We attended the Rogue One: A Star Wars Story press event over the weekend, ahead of the movie's release next week. Spoilers were, of course, verboten — but fun facts and random nuggets were not. Here are five things we learned from a pair of press conferences featuring various members of the cast and crew.
Image: Film Frame. © 2016 Lucasfilm Ltd. All Rights Reserved.
1) George Lucas actually likes Rogue One
Director Gareth Edwards was in the middle of a press-interview blitz when he was pulled aside to take a very important phone call. As he recalled:
Two days ago, we got to show George the movie. We all had a phone call and I got to speak with him yesterday. And I don't want to put words into his mouth, but I can honestly say that I can die happy now. He really liked the movie, so it meant a lot. To be honest, and no offence to anyone here, it was the most important review to me... and I will take that conversation to the grave. It was a real privilege and his opinion means the world to me.
Since Lucas very specifically damned The Force Awakens with faint praise when asked about it, saying he "liked" Rogue One is a definite improvement.
2) Just because Saw Gerrera is in Rogue One doesn't mean there'll be more cartoon/movie crossovers
Image: Walt Disney Studios
According to Lucasfilm president Kathleen Kennedy, "That isn't really the approach that we have. We don't sit down and start isolating a list of characters and then build stories around those. We really are starting with the stories themselves, and then if some of those characters might come into what it is we want to do or say, we'll consider it then. But that's not part of the strategy."
3) Kathleen Kennedy would like to clarify those comments she made about why we've yet to see a woman direct a Star Wars film
"That quote was taken out of context. As you can imagine, I have every intention of giving someone an opportunity. If somebody actually moves through the process of making movies, and wants to make a Star Wars movie, and shows that they have actually stepped into the role on that level, of course we're going to consider a woman. That goes without saying."
4) It was very, very hard for everyone to keep their crap together when Darth Vader was filming his scenes
"The first thing that you have to do is get over the fact that you're doing a scene with Darth Vader," said Ben Mendelsohn, who plays Rogue One villain Krennic. "That took me a little while, because I'm a first-generation fanboy."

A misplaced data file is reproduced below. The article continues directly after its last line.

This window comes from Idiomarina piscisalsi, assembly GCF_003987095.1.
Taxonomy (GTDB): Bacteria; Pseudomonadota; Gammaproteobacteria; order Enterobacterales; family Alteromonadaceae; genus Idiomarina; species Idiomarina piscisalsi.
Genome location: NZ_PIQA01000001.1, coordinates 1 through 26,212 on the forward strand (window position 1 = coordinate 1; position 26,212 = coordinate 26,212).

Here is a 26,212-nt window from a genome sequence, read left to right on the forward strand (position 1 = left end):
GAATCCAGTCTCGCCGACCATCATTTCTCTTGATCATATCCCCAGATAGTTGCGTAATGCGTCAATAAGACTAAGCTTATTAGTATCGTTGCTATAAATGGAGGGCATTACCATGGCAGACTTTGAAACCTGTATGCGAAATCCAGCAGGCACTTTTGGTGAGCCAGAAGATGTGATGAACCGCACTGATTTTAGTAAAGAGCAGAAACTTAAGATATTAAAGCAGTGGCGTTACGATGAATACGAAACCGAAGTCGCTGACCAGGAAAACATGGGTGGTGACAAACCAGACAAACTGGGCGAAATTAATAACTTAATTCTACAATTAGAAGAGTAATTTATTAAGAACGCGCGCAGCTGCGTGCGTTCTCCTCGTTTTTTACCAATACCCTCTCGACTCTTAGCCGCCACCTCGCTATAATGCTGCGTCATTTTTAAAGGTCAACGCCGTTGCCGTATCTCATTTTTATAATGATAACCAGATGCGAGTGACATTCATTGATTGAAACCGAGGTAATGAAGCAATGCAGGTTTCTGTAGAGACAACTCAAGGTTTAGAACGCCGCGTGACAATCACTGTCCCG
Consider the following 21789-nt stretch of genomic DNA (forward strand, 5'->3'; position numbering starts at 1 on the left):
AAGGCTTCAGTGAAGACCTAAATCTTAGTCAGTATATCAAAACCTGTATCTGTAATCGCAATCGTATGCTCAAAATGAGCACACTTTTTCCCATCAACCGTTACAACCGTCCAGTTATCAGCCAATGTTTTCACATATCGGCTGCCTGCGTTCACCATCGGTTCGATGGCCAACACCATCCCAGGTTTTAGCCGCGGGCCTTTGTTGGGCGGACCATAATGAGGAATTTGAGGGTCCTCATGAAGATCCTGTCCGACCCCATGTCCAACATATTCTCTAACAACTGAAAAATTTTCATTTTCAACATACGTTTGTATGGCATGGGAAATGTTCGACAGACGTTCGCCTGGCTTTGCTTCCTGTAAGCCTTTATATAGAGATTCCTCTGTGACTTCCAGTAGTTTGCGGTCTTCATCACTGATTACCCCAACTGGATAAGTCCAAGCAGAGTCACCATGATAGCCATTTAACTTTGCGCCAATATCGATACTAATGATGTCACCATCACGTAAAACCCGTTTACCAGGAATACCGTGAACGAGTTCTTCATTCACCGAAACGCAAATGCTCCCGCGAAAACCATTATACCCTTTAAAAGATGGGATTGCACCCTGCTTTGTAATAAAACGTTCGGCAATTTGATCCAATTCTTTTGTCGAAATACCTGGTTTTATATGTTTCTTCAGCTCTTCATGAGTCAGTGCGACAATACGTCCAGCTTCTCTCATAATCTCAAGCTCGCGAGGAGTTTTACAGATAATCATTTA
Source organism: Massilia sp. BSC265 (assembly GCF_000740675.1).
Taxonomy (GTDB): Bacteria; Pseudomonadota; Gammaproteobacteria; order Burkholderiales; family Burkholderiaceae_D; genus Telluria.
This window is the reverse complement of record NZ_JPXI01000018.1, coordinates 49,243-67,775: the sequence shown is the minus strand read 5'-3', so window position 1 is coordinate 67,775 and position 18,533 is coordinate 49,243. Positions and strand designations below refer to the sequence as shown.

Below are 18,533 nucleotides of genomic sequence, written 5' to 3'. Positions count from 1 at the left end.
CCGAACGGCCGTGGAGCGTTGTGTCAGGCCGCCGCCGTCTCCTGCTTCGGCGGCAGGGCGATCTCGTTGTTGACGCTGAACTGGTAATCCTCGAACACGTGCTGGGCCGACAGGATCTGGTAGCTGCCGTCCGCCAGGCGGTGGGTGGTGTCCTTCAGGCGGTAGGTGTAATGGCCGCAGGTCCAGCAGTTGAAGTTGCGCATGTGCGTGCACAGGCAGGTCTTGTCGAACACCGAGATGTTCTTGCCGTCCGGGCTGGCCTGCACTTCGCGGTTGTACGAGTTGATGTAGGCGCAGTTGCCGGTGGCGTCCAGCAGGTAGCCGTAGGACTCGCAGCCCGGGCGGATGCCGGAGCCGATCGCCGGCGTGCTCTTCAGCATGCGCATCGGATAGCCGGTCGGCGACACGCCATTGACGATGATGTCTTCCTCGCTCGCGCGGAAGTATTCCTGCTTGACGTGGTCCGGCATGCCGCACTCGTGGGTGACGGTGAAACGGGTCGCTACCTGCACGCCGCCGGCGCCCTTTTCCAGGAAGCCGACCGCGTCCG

Image: Walt Disney Studios
You all know Ben's work. He's got this ability, if he wants to, to be incredibly intimidating. In the entire process of making the film, it was like being a kid in a candy store. We had an amazing time. And I kept thinking, I wonder if there will ever be this moment where I'll see any of the characters that he's played pop out. We were in the middle of a scene with Darth, and Ben was like, "Gareth, I need to talk to you. We need to go in the corner. I need to have a word." And it was like "Oh, shit, here we go. What's the matter? Are you all right, Ben?" And he goes, "Nah... It's Darth Fucking Vader!" And I was like, "I know!" And we had this little moment where we melted and we could just admit it, and then we turned around, very professionally.
5) The cast couldn't stop looking at Alan Tudyk's groin
Alan Tudyk, who plays former Imperial droid K-2S0, describing his motion-capture suit: "I wore a suit that was very comfortable... it was very cool-looking, [like] a luge costume from, like, the Italian team. And then I was on stilts, so I was 7'1" [215.9cm], so I towered over everyone most of the time. Just even at that height, it colours how you move, and it helped me get into character."
Diego Luna: "The first month, we just couldn't look at him because he did look ridiculous. It was the tightest pyjamas ever, and on stilts, you were always the height of his balls, here [gestures to face as everyone laughs]. It was quite intimidating!"
Gareth Edwards: "A lot of the humour that's in the film that's really funny is just [Alan] improvising. He was given freedom to do whatever he wanted and there are shots we couldn't use because sometimes I was holding the camera and I'm laughing, and the camera's rocking up and down."
This story originally appeared on Gizmodo